“ For the top 1% of spenders—a group responsible for more than a quarter of all health expenditures—a full 45% is outpatient.”

These patients can be identified as outliers and educational vehicles can be created to decrease this overuse of the system.

In my opinion Medical Savings Account are better than Health Savings Accounts. Medical Savings Accounts take the money out of the healthcare insurance company’s hands and delivers it to consumers.

Both HSA’s and MSAs have the unique advantage of providing and financial incentive to save.

When people have savings to protect in HSAs, the cost of care drops without harmful effects on health. 

 The financial incentive decreases the overuse of the healthcare system.

“ According to a 2012 study in Health Affairs if even half of Americans with employer-sponsored insurance enrolled in this kind of coverage, U.S. health expenditures would fall by an estimated $57 billion a year.”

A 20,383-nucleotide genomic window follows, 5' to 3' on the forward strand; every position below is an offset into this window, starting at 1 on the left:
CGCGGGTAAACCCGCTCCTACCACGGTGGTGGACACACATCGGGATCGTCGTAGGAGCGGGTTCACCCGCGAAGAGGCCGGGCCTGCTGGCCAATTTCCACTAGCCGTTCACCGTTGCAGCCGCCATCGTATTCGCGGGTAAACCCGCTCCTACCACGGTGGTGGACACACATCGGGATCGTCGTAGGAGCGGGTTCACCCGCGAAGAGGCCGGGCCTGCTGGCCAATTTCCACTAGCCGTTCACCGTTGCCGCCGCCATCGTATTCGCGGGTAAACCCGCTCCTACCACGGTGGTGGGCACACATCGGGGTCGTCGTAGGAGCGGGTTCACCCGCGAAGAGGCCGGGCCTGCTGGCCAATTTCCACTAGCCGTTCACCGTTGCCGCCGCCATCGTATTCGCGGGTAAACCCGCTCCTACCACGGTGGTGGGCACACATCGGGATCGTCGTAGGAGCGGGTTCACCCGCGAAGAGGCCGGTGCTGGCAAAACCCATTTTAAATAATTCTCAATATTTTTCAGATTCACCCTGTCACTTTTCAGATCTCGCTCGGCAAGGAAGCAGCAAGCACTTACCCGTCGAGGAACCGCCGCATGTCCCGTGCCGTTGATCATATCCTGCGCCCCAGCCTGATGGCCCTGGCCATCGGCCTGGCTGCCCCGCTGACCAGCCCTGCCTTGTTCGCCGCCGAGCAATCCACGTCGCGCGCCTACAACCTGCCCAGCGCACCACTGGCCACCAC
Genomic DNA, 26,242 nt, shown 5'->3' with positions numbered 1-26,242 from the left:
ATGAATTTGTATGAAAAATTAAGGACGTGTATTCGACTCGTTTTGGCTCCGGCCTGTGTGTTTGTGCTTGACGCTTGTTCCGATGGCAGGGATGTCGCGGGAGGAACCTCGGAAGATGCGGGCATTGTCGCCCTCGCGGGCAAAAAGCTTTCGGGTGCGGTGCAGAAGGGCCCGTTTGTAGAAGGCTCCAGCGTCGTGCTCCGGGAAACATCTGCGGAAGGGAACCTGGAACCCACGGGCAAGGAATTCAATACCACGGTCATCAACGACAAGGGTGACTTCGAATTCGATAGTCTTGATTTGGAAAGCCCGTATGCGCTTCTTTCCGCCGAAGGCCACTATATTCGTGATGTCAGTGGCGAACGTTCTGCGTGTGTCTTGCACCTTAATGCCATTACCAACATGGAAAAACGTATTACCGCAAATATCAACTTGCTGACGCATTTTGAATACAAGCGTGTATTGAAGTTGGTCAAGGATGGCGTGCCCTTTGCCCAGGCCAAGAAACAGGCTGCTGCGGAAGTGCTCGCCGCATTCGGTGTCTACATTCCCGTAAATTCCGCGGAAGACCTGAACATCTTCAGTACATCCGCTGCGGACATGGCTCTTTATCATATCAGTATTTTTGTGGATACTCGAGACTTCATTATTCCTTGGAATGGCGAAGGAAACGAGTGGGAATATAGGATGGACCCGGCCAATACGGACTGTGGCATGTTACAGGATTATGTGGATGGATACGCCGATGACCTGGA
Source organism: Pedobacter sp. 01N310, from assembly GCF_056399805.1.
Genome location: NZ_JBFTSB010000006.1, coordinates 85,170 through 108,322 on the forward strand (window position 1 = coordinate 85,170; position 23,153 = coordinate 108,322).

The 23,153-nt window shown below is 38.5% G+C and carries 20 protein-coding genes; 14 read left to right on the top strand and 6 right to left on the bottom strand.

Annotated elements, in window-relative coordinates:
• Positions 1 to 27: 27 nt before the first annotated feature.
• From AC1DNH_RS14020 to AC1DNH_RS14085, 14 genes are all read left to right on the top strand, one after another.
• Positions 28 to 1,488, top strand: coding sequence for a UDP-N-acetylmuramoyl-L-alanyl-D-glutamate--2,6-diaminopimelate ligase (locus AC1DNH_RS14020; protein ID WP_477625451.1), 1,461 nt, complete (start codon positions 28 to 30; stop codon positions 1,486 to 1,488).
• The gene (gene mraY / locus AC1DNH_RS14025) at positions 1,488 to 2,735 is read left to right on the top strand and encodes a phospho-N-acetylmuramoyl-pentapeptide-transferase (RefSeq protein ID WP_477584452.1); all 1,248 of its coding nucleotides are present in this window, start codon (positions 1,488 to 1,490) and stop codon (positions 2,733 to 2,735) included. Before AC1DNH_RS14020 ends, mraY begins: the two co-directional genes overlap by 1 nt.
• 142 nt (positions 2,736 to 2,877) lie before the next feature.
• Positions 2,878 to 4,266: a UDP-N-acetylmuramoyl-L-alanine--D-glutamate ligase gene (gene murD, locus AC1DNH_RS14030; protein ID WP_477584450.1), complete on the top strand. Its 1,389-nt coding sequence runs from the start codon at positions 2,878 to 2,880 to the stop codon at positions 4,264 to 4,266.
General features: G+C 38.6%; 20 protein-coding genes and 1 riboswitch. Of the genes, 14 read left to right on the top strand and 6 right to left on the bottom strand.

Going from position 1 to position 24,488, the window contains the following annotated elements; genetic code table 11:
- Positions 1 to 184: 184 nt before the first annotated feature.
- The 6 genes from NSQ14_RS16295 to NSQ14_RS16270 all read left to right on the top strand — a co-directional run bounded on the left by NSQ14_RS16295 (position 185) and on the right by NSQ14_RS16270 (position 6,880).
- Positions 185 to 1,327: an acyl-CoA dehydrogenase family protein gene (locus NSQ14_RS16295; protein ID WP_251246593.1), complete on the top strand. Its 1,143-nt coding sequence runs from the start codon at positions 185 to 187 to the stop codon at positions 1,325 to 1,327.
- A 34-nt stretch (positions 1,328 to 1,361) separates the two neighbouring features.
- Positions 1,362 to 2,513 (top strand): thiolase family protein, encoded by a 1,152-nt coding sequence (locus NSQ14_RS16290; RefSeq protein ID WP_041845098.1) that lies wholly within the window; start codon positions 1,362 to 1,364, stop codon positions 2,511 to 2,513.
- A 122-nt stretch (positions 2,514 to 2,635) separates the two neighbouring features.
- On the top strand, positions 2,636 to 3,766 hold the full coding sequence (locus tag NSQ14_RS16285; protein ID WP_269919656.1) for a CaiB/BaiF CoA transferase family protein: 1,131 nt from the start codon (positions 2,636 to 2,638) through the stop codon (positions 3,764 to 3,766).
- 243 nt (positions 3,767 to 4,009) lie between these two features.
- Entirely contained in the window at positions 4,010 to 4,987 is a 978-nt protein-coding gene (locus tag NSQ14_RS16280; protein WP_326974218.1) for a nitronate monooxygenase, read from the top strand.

My ideal Medical Savings Accounts provide an even a greater financial incentive and should decrease costs even further.

“ HSAs should be available to all Americans, including seniors on Medicare. Given that seniors use the most health care, motivating them to seek value is crucial to driving prices lower.”

Scott Atlas has publicized the obvious. This would apply to Medicaid recipient also. The details for Medicaid recipients can be found in my article “My Ideal Medical Savings Accounts Is Democratic. “

The maximum contribution to a MSAs should be raised to $6000 or $7000 dollars. If a consumer get sick and experiences a cost of $6000 he should receive 100% (first dollar) coverage through a reinsurance policy that would cost less than $6000.

There can be many variations on this theme for the consumers benefit.

 When a person with an HSA dies, the funds should be allowed to roll over tax-free to surviving family members.  

This financial incentive should be added to My ideal Medical Savings Account.

“The information that patients require to assess value must be made radically more visible. A 2014 study on magnetic resonance imaging showed that price-transparency programs reduced costs by 18.7%.”